The stills aren't a great insight, but I used them as I couldn't insert the video from the 17:32 minute mark to demonstrate my point.
 

Lavender Bushranger

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I basically agree with this.
If you look at football other than AFL then there is absolutely no need for this law change.
Maybe changing interpreting "play-on" from just two steps to three would have achieved the same result.
I 100% guarantee that if the rule was '2 Steps', which could be considered logical and reasonable to allow some leeway to players - unfortunately coaches would exploit it. Within a fortnight you'd have players stretching two of the biggest steps you've ever seen, to slow down play. They'd be doing ballerina moves to exploit the loophole if '2 Steps'.

This would happen. Fact.

Coaches, true to form would exploit it despite the spirit of the game.
 

RedV3x

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I 100% guarantee that if the rule was '2 Steps',

The law was interpreted as "two steps". I don't know the exact wording but that's the way it was interpreted.
Hence, "Maybe changing interpreting "play-on" from just two steps to three would have achieved the same result."
 

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Lavender Bushranger

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The law was interpreted as "two steps". I don't know the exact wording but that's the way it was interpreted.
Hence, "Maybe changing interpreting "play-on" from just two steps to three would have achieved the same result."
I may have misread your post.

However my point was basically that regardless of how rules are worded and interpreted, the coaches will very quickly find a way to exploit and clog the game up.
 

RedV3x

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However my point was basically that regardless of how rules are worded and interpreted,

The most controversial law is not policed (as there is no room for interpretation}, as it is written in that a player must immediately dispose or attempt to dispose of the ball when tackled.
The law is clear.

the coaches will very quickly find a way to exploit and clog the game up.

Yes, in defence, until a coach works a way to get around the defence.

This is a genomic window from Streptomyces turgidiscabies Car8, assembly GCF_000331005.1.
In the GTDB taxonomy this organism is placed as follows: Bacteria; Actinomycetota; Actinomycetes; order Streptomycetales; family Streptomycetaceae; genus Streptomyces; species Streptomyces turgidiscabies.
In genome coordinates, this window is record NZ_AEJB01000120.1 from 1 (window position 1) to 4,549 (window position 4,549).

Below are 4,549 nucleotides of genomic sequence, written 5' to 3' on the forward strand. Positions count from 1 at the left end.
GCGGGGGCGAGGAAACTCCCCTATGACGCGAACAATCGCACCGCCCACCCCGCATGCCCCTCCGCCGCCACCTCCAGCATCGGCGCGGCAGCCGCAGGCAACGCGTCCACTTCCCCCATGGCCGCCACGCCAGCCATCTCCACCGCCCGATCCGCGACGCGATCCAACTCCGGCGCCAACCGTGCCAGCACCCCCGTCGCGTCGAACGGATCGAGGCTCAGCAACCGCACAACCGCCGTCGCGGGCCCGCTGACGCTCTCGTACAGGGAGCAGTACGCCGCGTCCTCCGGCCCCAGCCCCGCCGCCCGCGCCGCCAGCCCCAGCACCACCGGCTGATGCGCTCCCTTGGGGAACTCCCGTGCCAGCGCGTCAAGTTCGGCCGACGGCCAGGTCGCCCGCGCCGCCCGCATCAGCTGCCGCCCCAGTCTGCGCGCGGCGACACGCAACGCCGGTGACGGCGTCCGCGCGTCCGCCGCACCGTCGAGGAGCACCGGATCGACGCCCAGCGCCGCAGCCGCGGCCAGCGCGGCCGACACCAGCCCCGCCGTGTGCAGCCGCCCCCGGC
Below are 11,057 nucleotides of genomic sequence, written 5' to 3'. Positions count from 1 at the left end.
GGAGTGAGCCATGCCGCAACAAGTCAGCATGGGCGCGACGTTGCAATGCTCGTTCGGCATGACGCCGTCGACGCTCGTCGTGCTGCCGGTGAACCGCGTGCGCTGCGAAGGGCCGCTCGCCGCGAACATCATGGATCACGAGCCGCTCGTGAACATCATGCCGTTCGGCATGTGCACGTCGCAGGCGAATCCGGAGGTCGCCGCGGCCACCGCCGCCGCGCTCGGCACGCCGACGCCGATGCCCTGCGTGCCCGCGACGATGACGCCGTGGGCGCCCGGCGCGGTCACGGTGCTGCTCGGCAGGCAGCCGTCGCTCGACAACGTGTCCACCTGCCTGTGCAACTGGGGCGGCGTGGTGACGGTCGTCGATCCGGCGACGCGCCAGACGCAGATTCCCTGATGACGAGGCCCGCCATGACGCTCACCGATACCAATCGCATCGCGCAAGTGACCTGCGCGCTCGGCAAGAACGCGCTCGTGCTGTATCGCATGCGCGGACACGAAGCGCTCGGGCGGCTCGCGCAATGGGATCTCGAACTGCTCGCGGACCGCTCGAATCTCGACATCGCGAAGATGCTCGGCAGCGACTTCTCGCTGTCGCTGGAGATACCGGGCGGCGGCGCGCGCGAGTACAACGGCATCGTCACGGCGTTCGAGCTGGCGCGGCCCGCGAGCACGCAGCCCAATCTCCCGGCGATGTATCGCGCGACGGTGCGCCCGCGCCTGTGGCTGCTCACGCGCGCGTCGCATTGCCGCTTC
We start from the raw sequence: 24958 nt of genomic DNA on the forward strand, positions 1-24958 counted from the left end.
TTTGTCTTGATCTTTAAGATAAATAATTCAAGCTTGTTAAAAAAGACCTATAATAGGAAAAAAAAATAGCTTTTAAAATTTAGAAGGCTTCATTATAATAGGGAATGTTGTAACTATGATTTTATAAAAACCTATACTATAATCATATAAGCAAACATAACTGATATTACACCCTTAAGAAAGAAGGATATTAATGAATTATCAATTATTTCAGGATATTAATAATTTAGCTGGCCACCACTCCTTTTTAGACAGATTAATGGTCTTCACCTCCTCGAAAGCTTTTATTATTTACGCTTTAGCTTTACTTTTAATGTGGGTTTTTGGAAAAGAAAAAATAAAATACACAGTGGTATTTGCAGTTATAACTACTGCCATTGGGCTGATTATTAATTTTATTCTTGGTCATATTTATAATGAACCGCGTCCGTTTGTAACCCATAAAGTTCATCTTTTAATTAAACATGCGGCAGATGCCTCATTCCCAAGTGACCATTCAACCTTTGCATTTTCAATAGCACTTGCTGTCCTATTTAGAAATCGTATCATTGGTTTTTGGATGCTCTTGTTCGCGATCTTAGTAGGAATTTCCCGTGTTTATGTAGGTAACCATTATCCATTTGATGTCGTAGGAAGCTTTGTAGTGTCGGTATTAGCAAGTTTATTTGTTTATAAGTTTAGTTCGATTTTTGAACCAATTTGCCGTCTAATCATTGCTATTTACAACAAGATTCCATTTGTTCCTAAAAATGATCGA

For example, once "play-on" has been called the player on the mark can be blocked.
I liked Gerald Neesham's approach - don't handball to a second player over the opposition but get the second player to block the opposition - less to go wrong.
 

Leeda

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shush... you are all being terribly reverential... we don't care.. we don't want you to * up...
but we all say you are full of bullshit..
 

JoondalupJ

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I presume your rant is in response to my statement "to the AFL's credit the AFL is still growing and expanding".
The AFL is still growing and expanding in NSW and Qld.
Australian Football is growing and expanding overseas mainly due to the hard work of volunteers but the AFL
has/has had various projects with varying results.
AFLX is the only attempt to cater specifically for an international market that I know of.
Never assume. I see where the free kick has overtaken the sport to almost equal over take the number of scores.

I watch unbelievable little incidental touching and some umpire (ONE Of THE "THREE" on the ground) runs in from miles
away and pays some obscure free kick, sometimes the player misses the sit, and I always think its self guilt for the free kick and miss, that causes it, ha ha ha ha. Probably not, but you see something every week, and what is as plain as the nose on your face is that, free kicks and 50's and the umpiring rule committee gathering of overkill adjudicators has taken the game over.

Now I'll assume something , gambling is a poison on sports, all over the world, and it is also a promoter of the AFL's corporate fanatical engagement, with money and television companies.The game is getting so grey only one time dowe need to see someone get caught like the senator in the Godfather and the dead girl if you remember? A bit far fetched but that is how criminals all over the world manipulate sports they have insiders they put in their pocket, call it what you like this comment, over fancified, or what ever you may think , the in your face fact is, as well as free kicks ruling the sport now, even though the football still has some really good parts of it, the betting side of this grey ruled game, is deadly open to fixing!

Now I hear on a pod, David King say that someone or maybe he suggested it , we make last man touching the ball, gets freed against him, for deliberate no matter what????

So what is that? Another way to add another 20 or 30 free kicks to the stop start whistle wrecking flow on of our game.

What about the pedantic s of umpires who when a player takes off (not that often now because of advantage) but because someone was 20cm off his or over his mark the man with the ball has to come back delaying any forward advantage movement even by the bloke with the free kick, how close do you watch games, I mean more than one a weekend.